Child Custody, New York Family Law Group

If a Parent Goes To Jail Do They Lose Custody?

Last updated on September 18, 2023

Being convicted of a crime in New York can have severe consequences not only for the defendant but also for their family. Aside from the emotional and financial toll of criminal proceedings, a person’s life, reputation, and even personal relationships can hang in the balance.

Criminal convictions can significantly impact not only your personal liberties but your rights as a parent as well. If you find yourself in this delicate situation, speaking with an experienced Manhattan child custody attorney can be beneficial in ensuring that your parental rights are protected. Contact New York Family Law Group today at (347) 212-5113 to learn more about how we can help.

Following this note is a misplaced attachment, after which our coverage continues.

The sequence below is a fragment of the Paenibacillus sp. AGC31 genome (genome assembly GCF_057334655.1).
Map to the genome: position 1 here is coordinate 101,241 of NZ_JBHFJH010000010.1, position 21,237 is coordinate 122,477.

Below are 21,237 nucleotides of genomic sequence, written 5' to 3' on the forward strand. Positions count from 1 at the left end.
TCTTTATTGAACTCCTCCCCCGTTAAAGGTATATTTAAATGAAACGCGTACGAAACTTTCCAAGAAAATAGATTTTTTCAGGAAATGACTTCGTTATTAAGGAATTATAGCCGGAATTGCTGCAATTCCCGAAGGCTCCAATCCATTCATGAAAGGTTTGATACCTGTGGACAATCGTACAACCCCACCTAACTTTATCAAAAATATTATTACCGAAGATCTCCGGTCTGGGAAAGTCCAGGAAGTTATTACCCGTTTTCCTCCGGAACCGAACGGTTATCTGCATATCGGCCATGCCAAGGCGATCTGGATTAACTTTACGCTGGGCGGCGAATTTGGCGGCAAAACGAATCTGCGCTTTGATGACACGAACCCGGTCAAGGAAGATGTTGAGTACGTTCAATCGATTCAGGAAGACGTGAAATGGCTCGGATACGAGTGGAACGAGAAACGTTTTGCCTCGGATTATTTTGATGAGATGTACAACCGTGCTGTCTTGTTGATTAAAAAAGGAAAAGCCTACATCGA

Parental Rights After a Criminal Conviction

Parents who are convicted of a crime in New York face the possibility of losing their parental rights. However, it is important to remember that certain conditions should be met before this happens. A parent cannot lose their parental rights simply because they were incarcerated. For parental rights to be terminated, the following conditions must be satisfied:

  • If a child has been in foster care for 15 of the last 22 months, the foster agency can be allowed under federal law to file a petition for the termination of parental rights based on child neglect.
  • Parents who have not visited with, communicated with, or attempted to communicate with their child for six months or more may be found guilty of abandonment which is grounds for termination of parental rights.